Disappointed with your Content Management System?

You anticipated that the system would be more complex than a classic, straight-HTML Website. After all, the integration of a Website with a database is complex by definition. Still, some things about your Website trouble you.

The Promise

Let’s say that:

  • Yours is a small or medium-sized business or a non-profit organization
  • You and your organization or business decided to either jump into the World-Wide Web or improve your “Web face”
  • You decided to use a content management system, or CMS

The Premises

  1. The first—and most important—reason organizations decide to “go CMS” is to allow themselves the ability to modify their own content when they need to do so.
  2. You save money—theoretically, at least—because you do not need—theoretically—a Web designer to maintain the content on your Website. Yes, you know that a content management system site is complex, but maintaining the actual content is much simpler. Or, it should be.
  3. Those who maintain the content on the Website do not need—theoretically— to know what the abbreviations HTML, XHTML, or CSS mean. This is because the content editor tool will automatically apply the proper tags to the text they enter, as they designate it.
  4. You can further reduce your company’s costs by outsourcing the routine system administration tasks to a qualified professional. Most of these involve installing software updates of the CMS and the software extensions installed on your Website.
  5. The content management system allows you to easily archive content for subsequent re-use. (Remember the buzz a few years ago about “single-sourcing?” That concept really boils down to reusable content or, in current management-speak, “content re-use.”)

The Reality

So, does the promise of a CMS diverge from what it actually delivers? Oh, yes, it does. Let’s look at some of the issues that affect many users of content management systems.

The Fallacies

You Do Not Need to Know HTML and CSS

  • The Internet and its cousin, the World-Wide Web, are electronic libraries. No one can find anything in a library if it isn't indexed and cataloged by topic, author, publication date, publisher, and location.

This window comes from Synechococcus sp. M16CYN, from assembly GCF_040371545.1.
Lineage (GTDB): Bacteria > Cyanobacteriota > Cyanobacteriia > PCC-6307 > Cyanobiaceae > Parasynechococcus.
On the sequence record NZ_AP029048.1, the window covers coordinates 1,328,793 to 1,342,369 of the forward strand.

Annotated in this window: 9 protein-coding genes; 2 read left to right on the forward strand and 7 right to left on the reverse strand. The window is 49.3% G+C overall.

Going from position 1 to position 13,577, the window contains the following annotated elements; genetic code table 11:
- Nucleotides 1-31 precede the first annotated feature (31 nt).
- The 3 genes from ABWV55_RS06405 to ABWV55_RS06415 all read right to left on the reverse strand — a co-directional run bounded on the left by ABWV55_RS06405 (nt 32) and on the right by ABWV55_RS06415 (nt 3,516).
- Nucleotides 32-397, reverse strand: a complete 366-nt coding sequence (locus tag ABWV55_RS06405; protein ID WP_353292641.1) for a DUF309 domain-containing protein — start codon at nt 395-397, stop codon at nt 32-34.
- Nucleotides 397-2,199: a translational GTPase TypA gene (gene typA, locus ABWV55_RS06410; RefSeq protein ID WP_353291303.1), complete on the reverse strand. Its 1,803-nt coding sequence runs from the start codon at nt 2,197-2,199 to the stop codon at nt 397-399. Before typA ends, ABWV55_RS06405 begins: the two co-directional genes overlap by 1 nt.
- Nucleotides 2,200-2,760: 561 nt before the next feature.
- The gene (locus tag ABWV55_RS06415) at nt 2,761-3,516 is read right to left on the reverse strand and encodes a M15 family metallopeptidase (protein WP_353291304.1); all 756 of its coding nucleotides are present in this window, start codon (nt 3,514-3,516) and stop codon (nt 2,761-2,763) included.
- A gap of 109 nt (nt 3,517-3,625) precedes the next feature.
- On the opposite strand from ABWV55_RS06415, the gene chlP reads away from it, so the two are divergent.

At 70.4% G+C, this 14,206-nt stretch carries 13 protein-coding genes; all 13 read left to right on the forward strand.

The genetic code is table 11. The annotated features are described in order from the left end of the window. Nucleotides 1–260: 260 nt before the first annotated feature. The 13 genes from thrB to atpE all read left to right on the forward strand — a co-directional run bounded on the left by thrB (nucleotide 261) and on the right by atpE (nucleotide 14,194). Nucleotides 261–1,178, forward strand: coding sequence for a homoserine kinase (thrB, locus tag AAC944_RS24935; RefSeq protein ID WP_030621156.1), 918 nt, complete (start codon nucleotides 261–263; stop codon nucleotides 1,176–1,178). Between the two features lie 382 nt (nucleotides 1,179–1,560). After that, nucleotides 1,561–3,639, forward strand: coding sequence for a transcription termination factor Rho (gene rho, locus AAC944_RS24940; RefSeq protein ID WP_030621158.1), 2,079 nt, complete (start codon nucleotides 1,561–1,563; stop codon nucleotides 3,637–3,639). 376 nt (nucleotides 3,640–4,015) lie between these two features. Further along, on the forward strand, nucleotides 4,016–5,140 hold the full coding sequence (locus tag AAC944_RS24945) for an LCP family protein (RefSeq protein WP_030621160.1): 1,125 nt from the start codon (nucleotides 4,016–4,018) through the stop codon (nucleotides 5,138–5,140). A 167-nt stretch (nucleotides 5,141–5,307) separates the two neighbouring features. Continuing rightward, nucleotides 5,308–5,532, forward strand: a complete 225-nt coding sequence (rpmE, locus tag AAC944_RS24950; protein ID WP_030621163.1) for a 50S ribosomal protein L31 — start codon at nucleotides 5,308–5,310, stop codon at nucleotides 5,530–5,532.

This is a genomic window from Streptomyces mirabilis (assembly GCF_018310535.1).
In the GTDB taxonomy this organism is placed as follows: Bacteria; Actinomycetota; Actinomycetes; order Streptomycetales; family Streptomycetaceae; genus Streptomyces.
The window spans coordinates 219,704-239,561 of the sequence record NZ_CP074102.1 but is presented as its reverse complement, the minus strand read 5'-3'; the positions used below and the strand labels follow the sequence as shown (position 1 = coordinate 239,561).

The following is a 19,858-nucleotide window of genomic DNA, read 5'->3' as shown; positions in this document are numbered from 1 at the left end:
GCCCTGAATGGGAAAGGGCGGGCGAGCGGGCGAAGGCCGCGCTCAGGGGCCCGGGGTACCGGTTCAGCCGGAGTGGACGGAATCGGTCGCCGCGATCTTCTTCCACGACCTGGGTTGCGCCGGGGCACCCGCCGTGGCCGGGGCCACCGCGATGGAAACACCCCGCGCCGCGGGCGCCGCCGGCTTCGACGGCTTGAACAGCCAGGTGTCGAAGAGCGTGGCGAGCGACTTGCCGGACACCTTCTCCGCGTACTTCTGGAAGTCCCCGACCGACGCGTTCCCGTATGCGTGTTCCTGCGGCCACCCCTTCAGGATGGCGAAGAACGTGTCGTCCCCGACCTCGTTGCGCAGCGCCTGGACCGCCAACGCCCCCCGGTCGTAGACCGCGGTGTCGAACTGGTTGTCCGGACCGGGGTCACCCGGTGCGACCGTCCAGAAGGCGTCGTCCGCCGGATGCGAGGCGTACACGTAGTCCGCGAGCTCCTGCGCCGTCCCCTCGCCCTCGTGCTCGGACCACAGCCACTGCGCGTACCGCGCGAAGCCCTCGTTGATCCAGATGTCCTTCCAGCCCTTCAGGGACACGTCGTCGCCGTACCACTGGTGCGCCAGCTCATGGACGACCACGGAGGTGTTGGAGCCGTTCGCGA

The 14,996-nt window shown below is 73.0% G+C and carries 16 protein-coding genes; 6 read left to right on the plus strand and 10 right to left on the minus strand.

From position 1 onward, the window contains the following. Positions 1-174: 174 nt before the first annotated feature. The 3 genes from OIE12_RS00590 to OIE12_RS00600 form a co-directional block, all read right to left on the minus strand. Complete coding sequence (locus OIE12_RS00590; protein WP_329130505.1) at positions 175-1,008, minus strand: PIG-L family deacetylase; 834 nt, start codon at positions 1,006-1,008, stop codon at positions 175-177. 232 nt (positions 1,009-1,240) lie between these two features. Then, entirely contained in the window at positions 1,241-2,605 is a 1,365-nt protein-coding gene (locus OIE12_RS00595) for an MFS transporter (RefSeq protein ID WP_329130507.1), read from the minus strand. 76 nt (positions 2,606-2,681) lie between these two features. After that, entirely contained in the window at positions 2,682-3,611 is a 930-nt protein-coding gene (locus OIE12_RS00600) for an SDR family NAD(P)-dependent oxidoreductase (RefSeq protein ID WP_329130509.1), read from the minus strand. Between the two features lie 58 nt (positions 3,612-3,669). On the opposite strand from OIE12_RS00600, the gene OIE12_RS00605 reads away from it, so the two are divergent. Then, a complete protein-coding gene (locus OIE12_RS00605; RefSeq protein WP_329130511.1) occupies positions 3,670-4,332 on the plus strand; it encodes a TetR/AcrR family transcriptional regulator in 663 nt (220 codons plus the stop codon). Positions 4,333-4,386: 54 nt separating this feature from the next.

• Hypertext Markup Language, or HTML, “drives” the Web by tagging content to allow rapid and accurate indexing. Nothing is published on the Web if it is not tagged. Improperly tagged content will not be indexed properly, making any search of your content a waste of time.
  • Content tags are one thing; how text actually looks on a monitor screen is another. The styling used to present text, images, and media is set in a cascading style sheet, or CSS.


Learn the CMS content editor—and use it.

You Will Not Need a Web Professional

  • Your Web designer takes an out-of-the-electronic-box template and adapts it to your organization and its business purposes. If your Website is an online store, your staff will routinely add, modify, or retire inventory items and prices.
  • The e-commerce component was developed to for a variety of products. It may be complex and confuse your users. The designer should modify the user interface so that your people can do their jobs best.
  • Many different, but related, cascading style sheets were developed for the template you chose. Template developers depend on users to go into the content source code and manually assign the many style elements offered.
  • Even if your staff is trained to use the content editor, they probably are not proficient with manual tagging source code.
  • The designer should import style elements into the primary style sheet (usually the template.css file) so that a writer assigns style elements from a drop-down list.


Include these tasks in the contract you execute with the Web designer.

You or Your Staff Will Not Need Training

  • Did your parents simply give you the key to their car so that you could learn to drive on your own? Did the state allow you to drive without testing your ability to operate a vehicle? Of course not.
  • Many people do not use word processing software properly—a “style sheet” is foreign to them.
  • You and your staff or associates will need training to use the content editor to tag and assign styling to your content that permits efficient indexing and presents the image to the public you want and need.


Require the Web designer to train you and your staff and provide instructional documentation for subsequent in-house training and reference.

Following SEO “Best Practices” Guarantees Success

  • There are “best practices” and there are best practices to search engine optimization, or SEO.
  • The mantra many preach emphasizes the consistent and consistent over-use of keywords. It would seem that all that needs to be done is to give an article a title and flood the content body with the same keywords or keyword strings.
  • Google, Yahoo, and all legitimate search engines penalize Websites for this “best practice.”
  • Your content needs research and thought; this is your opportunity to present your company or organization and its products and services to the public, whether people know of your enterprise or not.


Write the content first. Assign keywords from your content.


I intend to write more about these, and related, issues in subsequent blog articles. For now, though, I must emphasize that your use of a content management system generally delivers on the objective promise it offers, discounting the hype some attach to it in their zeal to sell such a system.